And that’s why we always keep an open mind especially I’m just echoing what Matias said, especially theoretical physicists, we keep a very open mind. As Robert Oppenheimer said it’s important to keep an open mind not so open that your brains fall out. But you’ve got to keep your mind as open as possible. And that’s really difficult. I’ve spent time thinking about modifying gravity and I’ve written papers about it but exactly what Matias said is right. That there is a certain smell of truth, of logical consistency, of inevitability, of something that works which is nowhere near any of the attempts so far. It doesn’t mean there might not be one someday. But it’s not like we’re dogmatically beating these people over the head who would dare challenge Einstein. Believe me if we could challenge Einstein and be right we would have the greatest thing we could possibly do. So the the difficulty in this subject is how to be radical and conservative at the same time. And especially given that so much works so well already. You can’t just go crashing everything. Because we have this incredible edifice that we’ve built up over 400 years. That’s why we don’t know ahead of time how radical and how conservative to be and we try everything we can.

There’s another point here, so we talked a little bit about the gravitational wave observatory and this is the first time in the history of the planet that we now have an observatory that can detect sources of gravitational waves. So what did the first three sources turn out to be? Something that we didn’t even know existed. Not something that that can’t exist. But nobody was running round writing papers about binary black holes especially if those kinds of masses of twenty, thirty solar masses, and now we know that there is probably a very large population. So I asked one of your contemporaries theorists, Ed Whitton at MIT, I said is is it possible that they could form a constituent of dark matter. And he said actually it’s an interesting question because in parameter space there is a place for them to form, you know not all of it, but how do we know? You know we’re just, you set up a, you invent a new kind of technology that can detect the universe in a whole new way. You discover a class of sources. Maybe there are many classes of sources and they don’t all have to be like that but that’s just the beauty of what we’re involved in right now is that we’re always discovering something new that’s going to shed some light and who knows if those will be connected to the dark matter question. They’re certainly connected to the evolution of the universe in some way.

I want to say something very quickly about that since you since there was something at the very end of your question to Matias. You said shouldn’t we just might, might we’d better not be served by thinking about something new rather than doing more and more complicated experiments. I know I know you’re being provocative but but I think the answer is theorists are theorists and do what theorists do, we’re cheap. But we should do every conceivable experiment we can that we can do using the technology, the greatest technology we have at any time to learn more about the universe experimentally because surprises happen every single time we do.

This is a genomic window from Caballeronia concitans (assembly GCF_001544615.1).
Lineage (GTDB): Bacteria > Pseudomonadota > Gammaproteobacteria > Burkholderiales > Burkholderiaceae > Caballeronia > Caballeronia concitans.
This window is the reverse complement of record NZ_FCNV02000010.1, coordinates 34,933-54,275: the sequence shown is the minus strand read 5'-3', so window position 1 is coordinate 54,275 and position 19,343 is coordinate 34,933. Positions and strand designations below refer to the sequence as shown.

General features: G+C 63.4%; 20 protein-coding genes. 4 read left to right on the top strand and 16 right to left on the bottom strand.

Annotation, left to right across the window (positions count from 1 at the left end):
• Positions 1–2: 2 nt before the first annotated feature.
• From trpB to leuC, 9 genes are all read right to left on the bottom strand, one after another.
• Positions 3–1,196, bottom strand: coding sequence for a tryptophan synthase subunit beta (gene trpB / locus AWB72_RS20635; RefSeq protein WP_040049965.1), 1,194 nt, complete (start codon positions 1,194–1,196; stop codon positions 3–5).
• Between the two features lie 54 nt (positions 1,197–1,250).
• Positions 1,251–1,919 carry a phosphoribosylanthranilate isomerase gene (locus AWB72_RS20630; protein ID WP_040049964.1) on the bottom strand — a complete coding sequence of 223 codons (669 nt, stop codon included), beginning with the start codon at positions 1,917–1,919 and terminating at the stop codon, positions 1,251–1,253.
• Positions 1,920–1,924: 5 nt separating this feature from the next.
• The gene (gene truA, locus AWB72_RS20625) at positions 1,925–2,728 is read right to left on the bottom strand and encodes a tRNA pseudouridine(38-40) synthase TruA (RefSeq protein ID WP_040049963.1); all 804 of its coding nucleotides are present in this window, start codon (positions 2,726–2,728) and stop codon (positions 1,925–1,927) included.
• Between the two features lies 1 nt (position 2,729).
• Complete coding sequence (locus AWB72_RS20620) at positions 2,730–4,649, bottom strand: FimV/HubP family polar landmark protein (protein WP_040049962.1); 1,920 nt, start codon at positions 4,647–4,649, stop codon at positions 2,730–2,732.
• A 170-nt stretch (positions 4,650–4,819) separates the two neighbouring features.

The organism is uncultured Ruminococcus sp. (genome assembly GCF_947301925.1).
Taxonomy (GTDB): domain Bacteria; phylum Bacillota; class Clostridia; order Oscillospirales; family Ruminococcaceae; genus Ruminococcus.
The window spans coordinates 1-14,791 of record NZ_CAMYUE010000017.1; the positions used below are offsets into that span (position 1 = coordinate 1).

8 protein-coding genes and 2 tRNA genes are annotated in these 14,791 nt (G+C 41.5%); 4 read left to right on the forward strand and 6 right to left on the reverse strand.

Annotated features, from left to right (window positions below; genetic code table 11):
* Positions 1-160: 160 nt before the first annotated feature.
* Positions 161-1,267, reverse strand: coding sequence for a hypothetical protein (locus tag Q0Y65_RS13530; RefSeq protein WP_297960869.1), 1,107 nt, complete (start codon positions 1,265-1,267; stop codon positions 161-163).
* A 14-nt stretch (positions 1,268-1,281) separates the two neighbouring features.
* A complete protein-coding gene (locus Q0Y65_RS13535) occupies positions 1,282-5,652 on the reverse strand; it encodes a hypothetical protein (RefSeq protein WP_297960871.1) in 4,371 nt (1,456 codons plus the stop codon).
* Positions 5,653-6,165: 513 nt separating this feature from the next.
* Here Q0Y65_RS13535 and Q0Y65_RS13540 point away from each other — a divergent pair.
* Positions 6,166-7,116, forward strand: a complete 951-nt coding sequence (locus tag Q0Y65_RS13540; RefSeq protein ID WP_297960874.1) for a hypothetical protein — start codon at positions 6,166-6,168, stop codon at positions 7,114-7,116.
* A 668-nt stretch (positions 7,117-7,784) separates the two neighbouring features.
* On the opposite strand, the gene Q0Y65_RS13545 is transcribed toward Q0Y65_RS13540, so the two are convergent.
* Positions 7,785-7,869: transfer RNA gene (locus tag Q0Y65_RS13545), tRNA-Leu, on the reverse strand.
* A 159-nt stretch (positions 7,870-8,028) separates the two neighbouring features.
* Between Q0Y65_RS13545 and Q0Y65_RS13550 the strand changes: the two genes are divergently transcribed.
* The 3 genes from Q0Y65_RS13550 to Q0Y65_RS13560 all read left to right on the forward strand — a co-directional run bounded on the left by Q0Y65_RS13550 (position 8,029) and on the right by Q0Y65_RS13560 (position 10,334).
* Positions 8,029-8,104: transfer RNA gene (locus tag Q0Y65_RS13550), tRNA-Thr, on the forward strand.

That’s right

Nima, I want to ask you in this particular concept that I’m going to bring up now actually raises the blood pressure of many of my friends, but I know it doesn’t raise your blood pressure and neither of Matias. I want to bring about the multiverse. So basically in recent years, I think it’s fair to say that it’s fairly recent. I mean it’s been around for a while but not that long. Theorists have come up with the idea, and there are all kinds of reasons for this, that maybe our entire universe is not all there is but rather this is one member of a huge ensemble which could be ten to the five hundred one followed by five hundred zeros or it could be perhaps infinite.

Call it infinite.

Yeah…of universes. And the reason our universe has the properties it has is because those have to be consistent more or less with the fact that we are here. Namely the values of the constants of nature and the laws of physics are such that they have allowed our being. But there are many other universes, which in which the laws may be different, the constants of nature may be different and so on. There are colleagues, I’m sure you are very aware of, that regard this concept as the end of physics. I want to because, why do they say the end of physics because they say Oh well since these other universes are not observable then this becomes more like metaphysics and not like physics because you cannot test it and so on.